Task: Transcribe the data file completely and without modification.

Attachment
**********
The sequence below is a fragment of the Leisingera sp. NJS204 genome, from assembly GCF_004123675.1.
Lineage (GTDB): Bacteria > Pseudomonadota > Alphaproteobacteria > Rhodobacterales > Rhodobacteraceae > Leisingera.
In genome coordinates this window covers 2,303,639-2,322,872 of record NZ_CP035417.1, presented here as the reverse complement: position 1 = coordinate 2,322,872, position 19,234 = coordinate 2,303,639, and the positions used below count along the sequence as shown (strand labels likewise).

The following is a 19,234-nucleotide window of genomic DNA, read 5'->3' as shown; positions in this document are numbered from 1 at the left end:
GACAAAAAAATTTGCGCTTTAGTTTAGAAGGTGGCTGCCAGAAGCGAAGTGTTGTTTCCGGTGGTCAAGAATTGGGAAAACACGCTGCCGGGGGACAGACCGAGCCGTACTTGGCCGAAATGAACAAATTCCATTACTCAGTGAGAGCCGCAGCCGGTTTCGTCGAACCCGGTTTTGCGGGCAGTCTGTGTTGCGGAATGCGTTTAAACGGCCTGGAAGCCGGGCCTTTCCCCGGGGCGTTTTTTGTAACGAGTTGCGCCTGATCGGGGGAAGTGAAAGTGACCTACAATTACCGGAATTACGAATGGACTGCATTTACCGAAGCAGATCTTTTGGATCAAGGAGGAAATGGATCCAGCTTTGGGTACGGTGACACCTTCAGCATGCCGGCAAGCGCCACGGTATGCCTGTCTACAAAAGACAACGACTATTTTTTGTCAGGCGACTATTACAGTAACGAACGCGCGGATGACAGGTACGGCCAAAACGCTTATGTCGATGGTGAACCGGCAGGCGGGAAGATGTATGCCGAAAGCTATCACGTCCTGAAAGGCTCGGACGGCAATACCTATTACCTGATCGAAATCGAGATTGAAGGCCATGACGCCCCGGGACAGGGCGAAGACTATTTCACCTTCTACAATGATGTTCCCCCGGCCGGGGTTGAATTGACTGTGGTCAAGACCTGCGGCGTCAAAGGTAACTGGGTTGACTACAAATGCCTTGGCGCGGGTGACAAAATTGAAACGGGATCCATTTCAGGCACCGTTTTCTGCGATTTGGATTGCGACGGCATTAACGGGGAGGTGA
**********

The sequence below is a fragment of the Leisingera sp. NJS204 genome, from assembly GCF_004123675.1.
Lineage (GTDB): Bacteria > Pseudomonadota > Alphaproteobacteria > Rhodobacterales > Rhodobacteraceae > Leisingera.
In genome coordinates this window covers 2,303,639-2,322,872 of record NZ_CP035417.1, presented here as the reverse complement: position 1 = coordinate 2,322,872, position 19,234 = coordinate 2,303,639, and the positions used below count along the sequence as shown (strand labels likewise).

The following is a 19,234-nucleotide window of genomic DNA, read 5'->3' as shown; positions in this document are numbered from 1 at the left end:
GACAAAAAAATTTGCGCTTTAGTTTAGAAGGTGGCTGCCAGAAGCGAAGTGTTGTTTCCGGTGGTCAAGAATTGGGAAAACACGCTGCCGGGGGACAGACCGAGCCGTACTTGGCCGAAATGAACAAATTCCATTACTCAGTGAGAGCCGCAGCCGGTTTCGTCGAACCCGGTTTTGCGGGCAGTCTGTGTTGCGGAATGCGTTTAAACGGCCTGGAAGCCGGGCCTTTCCCCGGGGCGTTTTTTGTAACGAGTTGCGCCTGATCGGGGGAAGTGAAAGTGACCTACAATTACCGGAATTACGAATGGACTGCATTTACCGAAGCAGATCTTTTGGATCAAGGAGGAAATGGATCCAGCTTTGGGTACGGTGACACCTTCAGCATGCCGGCAAGCGCCACGGTATGCCTGTCTACAAAAGACAACGACTATTTTTTGTCAGGCGACTATTACAGTAACGAACGCGCGGATGACAGGTACGGCCAAAACGCTTATGTCGATGGTGAACCGGCAGGCGGGAAGATGTATGCCGAAAGCTATCACGTCCTGAAAGGCTCGGACGGCAATACCTATTACCTGATCGAAATCGAGATTGAAGGCCATGACGCCCCGGGACAGGGCGAAGACTATTTCACCTTCTACAATGATGTTCCCCCGGCCGGGGTTGAATTGACTGTGGTCAAGACCTGCGGCGTCAAAGGTAACTGGGTTGACTACAAATGCCTTGGCGCGGGTGACAAAATTGAAACGGGATCCATTTCAGGCACCGTTTTCTGCGATTTGGATTGCGACGGCATTAACGGGGAGGTGA